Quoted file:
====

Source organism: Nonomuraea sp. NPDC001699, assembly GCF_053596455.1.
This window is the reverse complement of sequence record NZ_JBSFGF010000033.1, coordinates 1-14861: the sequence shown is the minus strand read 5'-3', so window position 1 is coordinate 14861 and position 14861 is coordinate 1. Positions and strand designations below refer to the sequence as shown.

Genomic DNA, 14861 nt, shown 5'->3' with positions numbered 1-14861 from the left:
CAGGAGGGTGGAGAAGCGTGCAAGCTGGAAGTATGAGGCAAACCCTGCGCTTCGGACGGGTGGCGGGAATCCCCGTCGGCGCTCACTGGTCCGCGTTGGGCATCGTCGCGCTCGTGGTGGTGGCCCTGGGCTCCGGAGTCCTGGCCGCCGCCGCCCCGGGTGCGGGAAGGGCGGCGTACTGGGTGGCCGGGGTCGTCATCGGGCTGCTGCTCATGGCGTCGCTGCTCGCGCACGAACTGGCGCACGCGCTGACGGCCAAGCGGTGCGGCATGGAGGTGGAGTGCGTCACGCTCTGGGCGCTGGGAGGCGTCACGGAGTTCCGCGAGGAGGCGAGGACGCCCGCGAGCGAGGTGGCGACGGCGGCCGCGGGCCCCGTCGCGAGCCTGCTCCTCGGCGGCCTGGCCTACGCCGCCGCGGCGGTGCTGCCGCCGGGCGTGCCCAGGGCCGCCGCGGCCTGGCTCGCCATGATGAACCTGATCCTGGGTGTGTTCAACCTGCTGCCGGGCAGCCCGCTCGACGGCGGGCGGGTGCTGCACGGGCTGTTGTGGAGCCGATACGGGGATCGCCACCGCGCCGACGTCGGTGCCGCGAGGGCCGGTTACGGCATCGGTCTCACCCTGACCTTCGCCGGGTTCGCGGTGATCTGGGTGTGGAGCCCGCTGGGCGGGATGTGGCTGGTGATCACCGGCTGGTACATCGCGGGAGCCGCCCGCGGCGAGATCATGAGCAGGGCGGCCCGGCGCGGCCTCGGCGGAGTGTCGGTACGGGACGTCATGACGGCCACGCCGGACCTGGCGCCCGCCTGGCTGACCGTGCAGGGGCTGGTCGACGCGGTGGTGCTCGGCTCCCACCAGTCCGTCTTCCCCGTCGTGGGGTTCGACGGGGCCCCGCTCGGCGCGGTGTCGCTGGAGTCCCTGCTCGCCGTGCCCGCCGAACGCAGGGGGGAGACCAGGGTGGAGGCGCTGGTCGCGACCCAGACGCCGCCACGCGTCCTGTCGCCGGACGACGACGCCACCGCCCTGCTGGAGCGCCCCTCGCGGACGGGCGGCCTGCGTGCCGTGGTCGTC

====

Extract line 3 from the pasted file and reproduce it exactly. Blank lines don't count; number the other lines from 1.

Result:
Genomic DNA, 14861 nt, shown 5'->3' with positions numbered 1-14861 from the left: